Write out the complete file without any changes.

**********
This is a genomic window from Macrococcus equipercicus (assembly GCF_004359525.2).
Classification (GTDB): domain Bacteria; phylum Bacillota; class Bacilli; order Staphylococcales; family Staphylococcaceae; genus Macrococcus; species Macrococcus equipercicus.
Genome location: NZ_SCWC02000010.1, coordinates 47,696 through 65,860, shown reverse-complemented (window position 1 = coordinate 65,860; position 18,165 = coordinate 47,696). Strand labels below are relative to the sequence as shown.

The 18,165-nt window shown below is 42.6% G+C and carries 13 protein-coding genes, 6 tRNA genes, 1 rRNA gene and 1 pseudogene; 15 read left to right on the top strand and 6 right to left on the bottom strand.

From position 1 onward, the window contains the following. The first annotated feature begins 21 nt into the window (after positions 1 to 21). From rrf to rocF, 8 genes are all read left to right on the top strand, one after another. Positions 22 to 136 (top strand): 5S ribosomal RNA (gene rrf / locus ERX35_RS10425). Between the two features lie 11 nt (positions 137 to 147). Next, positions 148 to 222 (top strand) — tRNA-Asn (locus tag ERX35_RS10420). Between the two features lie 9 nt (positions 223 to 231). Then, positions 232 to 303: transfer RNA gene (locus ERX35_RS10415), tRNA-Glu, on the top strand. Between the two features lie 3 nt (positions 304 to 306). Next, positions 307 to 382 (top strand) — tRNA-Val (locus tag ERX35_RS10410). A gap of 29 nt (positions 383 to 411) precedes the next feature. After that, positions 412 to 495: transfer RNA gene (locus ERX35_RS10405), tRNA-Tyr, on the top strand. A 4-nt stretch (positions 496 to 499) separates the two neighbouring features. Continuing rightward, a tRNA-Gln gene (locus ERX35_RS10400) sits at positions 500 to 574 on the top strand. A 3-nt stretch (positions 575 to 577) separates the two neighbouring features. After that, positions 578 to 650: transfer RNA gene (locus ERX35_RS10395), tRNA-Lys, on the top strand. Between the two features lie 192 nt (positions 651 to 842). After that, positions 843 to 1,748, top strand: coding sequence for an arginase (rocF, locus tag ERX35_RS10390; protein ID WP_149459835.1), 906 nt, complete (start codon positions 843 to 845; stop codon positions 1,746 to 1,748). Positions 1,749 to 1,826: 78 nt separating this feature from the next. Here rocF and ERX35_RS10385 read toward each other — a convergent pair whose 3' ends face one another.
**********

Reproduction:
This is a genomic window from Macrococcus equipercicus (assembly GCF_004359525.2).
Classification (GTDB): domain Bacteria; phylum Bacillota; class Bacilli; order Staphylococcales; family Staphylococcaceae; genus Macrococcus; species Macrococcus equipercicus.
Genome location: NZ_SCWC02000010.1, coordinates 47,696 through 65,860, shown reverse-complemented (window position 1 = coordinate 65,860; position 18,165 = coordinate 47,696). Strand labels below are relative to the sequence as shown.

The 18,165-nt window shown below is 42.6% G+C and carries 13 protein-coding genes, 6 tRNA genes, 1 rRNA gene and 1 pseudogene; 15 read left to right on the top strand and 6 right to left on the bottom strand.

From position 1 onward, the window contains the following. The first annotated feature begins 21 nt into the window (after positions 1 to 21). From rrf to rocF, 8 genes are all read left to right on the top strand, one after another. Positions 22 to 136 (top strand): 5S ribosomal RNA (gene rrf / locus ERX35_RS10425). Between the two features lie 11 nt (positions 137 to 147). Next, positions 148 to 222 (top strand) — tRNA-Asn (locus tag ERX35_RS10420). Between the two features lie 9 nt (positions 223 to 231). Then, positions 232 to 303: transfer RNA gene (locus ERX35_RS10415), tRNA-Glu, on the top strand. Between the two features lie 3 nt (positions 304 to 306). Next, positions 307 to 382 (top strand) — tRNA-Val (locus tag ERX35_RS10410). A gap of 29 nt (positions 383 to 411) precedes the next feature. After that, positions 412 to 495: transfer RNA gene (locus ERX35_RS10405), tRNA-Tyr, on the top strand. A 4-nt stretch (positions 496 to 499) separates the two neighbouring features. Continuing rightward, a tRNA-Gln gene (locus ERX35_RS10400) sits at positions 500 to 574 on the top strand. A 3-nt stretch (positions 575 to 577) separates the two neighbouring features. After that, positions 578 to 650: transfer RNA gene (locus ERX35_RS10395), tRNA-Lys, on the top strand. Between the two features lie 192 nt (positions 651 to 842). After that, positions 843 to 1,748, top strand: coding sequence for an arginase (rocF, locus tag ERX35_RS10390; protein ID WP_149459835.1), 906 nt, complete (start codon positions 843 to 845; stop codon positions 1,746 to 1,748). Positions 1,749 to 1,826: 78 nt separating this feature from the next. Here rocF and ERX35_RS10385 read toward each other — a convergent pair whose 3' ends face one another.